National Basketball Players Association executive director Billy Hunter, under fire from charges of nepotism and conflicts of interest in recent weeks, announced a series of “governance reforms” Wednesday to be presented to the union at All-Star Weekend.
The measures, as described in an NBPA release, seem designed to prevent the sort of abuses in which Hunter was found to have engaged in, according to an independent investigation commissioned by the players and released Jan. 17. That report led to a letter from Arn Tellem, one of sports’ top player agents, to his clients that was made public Tuesday and called for Hunter’s dismissal.
Hunter responded Tuesday, according to multiple media reports, by announcing the termination of his daughter and daughter-in-law from union-related positions and severing investment relations with Prim Capital, where his son was employed. The NBPA announcement one day later makes those moves official and recommends other policy changes.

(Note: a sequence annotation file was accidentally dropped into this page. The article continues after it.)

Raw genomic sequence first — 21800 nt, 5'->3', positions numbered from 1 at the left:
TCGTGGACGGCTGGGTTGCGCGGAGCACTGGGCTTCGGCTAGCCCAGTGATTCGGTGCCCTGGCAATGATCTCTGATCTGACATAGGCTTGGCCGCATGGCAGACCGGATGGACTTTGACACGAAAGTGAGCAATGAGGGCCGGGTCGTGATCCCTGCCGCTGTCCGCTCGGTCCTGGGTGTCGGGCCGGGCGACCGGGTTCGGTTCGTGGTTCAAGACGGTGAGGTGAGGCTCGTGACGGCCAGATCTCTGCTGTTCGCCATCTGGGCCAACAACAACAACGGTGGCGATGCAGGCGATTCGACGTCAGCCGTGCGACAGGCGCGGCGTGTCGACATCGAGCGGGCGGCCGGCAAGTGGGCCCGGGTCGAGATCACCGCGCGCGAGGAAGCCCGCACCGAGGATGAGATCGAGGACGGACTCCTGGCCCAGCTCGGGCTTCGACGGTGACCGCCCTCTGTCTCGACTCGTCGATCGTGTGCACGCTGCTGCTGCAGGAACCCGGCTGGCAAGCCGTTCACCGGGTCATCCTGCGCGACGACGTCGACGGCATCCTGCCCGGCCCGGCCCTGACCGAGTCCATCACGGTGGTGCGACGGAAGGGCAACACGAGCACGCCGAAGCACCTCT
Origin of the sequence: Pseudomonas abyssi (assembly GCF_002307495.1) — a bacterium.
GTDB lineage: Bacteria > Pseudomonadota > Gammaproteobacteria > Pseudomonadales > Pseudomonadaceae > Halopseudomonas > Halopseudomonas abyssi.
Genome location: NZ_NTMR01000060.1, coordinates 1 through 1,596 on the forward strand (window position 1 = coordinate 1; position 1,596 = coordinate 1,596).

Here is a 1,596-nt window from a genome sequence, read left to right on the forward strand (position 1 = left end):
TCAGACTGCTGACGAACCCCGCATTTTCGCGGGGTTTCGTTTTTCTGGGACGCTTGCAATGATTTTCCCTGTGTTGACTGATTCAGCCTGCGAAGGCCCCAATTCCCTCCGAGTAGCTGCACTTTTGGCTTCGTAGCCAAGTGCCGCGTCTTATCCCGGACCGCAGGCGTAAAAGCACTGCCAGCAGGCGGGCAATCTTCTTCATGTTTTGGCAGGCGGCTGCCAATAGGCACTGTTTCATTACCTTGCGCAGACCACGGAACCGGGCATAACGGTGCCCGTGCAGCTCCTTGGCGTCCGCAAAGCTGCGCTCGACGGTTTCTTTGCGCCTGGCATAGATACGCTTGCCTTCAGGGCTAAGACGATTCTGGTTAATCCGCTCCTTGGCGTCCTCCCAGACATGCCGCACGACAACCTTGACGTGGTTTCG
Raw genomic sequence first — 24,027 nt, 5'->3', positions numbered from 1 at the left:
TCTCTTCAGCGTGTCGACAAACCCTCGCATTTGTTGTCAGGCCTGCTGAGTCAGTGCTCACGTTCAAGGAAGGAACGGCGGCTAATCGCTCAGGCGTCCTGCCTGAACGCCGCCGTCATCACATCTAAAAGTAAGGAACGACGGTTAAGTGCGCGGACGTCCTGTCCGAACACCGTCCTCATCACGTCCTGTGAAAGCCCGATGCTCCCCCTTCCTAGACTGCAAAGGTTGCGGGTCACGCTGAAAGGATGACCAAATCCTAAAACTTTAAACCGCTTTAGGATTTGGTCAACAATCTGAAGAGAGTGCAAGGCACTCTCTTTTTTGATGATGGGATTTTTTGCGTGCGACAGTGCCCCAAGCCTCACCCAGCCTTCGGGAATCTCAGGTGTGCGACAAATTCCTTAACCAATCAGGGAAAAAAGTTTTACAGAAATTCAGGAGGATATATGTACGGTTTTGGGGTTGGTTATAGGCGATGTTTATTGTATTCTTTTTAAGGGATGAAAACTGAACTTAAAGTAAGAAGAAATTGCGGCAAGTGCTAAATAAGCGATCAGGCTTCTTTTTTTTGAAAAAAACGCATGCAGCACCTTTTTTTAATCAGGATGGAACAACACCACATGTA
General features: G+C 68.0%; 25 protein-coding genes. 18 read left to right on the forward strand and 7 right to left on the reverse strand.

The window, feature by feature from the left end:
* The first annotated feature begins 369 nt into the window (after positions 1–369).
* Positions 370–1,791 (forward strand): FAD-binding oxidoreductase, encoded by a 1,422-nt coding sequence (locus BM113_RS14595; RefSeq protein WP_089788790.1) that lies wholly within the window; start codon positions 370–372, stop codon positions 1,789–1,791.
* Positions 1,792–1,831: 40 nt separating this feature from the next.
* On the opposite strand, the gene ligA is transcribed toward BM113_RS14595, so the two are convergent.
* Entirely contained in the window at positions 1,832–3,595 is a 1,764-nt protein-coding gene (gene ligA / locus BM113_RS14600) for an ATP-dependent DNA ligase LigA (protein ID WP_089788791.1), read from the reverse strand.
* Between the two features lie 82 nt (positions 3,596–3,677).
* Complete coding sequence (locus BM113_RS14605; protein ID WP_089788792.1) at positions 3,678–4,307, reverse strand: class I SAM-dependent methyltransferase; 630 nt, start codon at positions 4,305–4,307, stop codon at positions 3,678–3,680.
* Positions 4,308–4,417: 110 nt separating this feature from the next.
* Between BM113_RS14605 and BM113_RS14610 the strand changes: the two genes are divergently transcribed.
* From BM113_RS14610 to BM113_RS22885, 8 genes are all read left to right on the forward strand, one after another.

Presumably, those will include greater oversight over NBPA contracts, since Hunter’s most recent extension — upping his annual salary to approximately $3 million — was alleged to have been reviewed only by one attorney, since deceased, without full approval of the executive committee.
The NBPA statement includes a summary of the controversy from Hunter:
“While the external report contains various recommendations in several key areas, it is incumbent upon the Executive Director, Executive Committee, and Player Representatives to ensure the smooth operation of the union. In my work for the NBPA, my priority has always been to promote the interests of the players. Through the benefit of hindsight, as with any executive, there are always things that could have been done better, ” added Hunter.
It will be up to the league’s player reps, and overall union membership, at All-Star Weekend to decide if the moves are better late than never. Or more barn door closed after the horse is gone.